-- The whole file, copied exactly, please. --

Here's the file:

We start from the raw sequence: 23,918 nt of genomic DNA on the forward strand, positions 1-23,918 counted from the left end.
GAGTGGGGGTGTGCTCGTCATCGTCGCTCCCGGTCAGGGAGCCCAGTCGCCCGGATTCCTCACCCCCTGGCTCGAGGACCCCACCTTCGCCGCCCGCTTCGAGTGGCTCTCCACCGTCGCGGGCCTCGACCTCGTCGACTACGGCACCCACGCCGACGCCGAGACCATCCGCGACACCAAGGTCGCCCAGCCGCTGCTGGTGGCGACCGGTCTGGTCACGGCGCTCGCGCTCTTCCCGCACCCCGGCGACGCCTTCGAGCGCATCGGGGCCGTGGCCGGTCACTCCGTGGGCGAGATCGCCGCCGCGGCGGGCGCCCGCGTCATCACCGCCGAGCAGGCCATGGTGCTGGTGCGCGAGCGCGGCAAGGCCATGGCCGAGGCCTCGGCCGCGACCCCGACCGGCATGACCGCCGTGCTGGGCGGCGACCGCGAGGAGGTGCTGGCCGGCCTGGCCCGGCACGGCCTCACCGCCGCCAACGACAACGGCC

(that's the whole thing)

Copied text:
We start from the raw sequence: 23,918 nt of genomic DNA on the forward strand, positions 1-23,918 counted from the left end.
GAGTGGGGGTGTGCTCGTCATCGTCGCTCCCGGTCAGGGAGCCCAGTCGCCCGGATTCCTCACCCCCTGGCTCGAGGACCCCACCTTCGCCGCCCGCTTCGAGTGGCTCTCCACCGTCGCGGGCCTCGACCTCGTCGACTACGGCACCCACGCCGACGCCGAGACCATCCGCGACACCAAGGTCGCCCAGCCGCTGCTGGTGGCGACCGGTCTGGTCACGGCGCTCGCGCTCTTCCCGCACCCCGGCGACGCCTTCGAGCGCATCGGGGCCGTGGCCGGTCACTCCGTGGGCGAGATCGCCGCCGCGGCGGGCGCCCGCGTCATCACCGCCGAGCAGGCCATGGTGCTGGTGCGCGAGCGCGGCAAGGCCATGGCCGAGGCCTCGGCCGCGACCCCGACCGGCATGACCGCCGTGCTGGGCGGCGACCGCGAGGAGGTGCTGGCCGGCCTGGCCCGGCACGGCCTCACCGCCGCCAACGACAACGGCC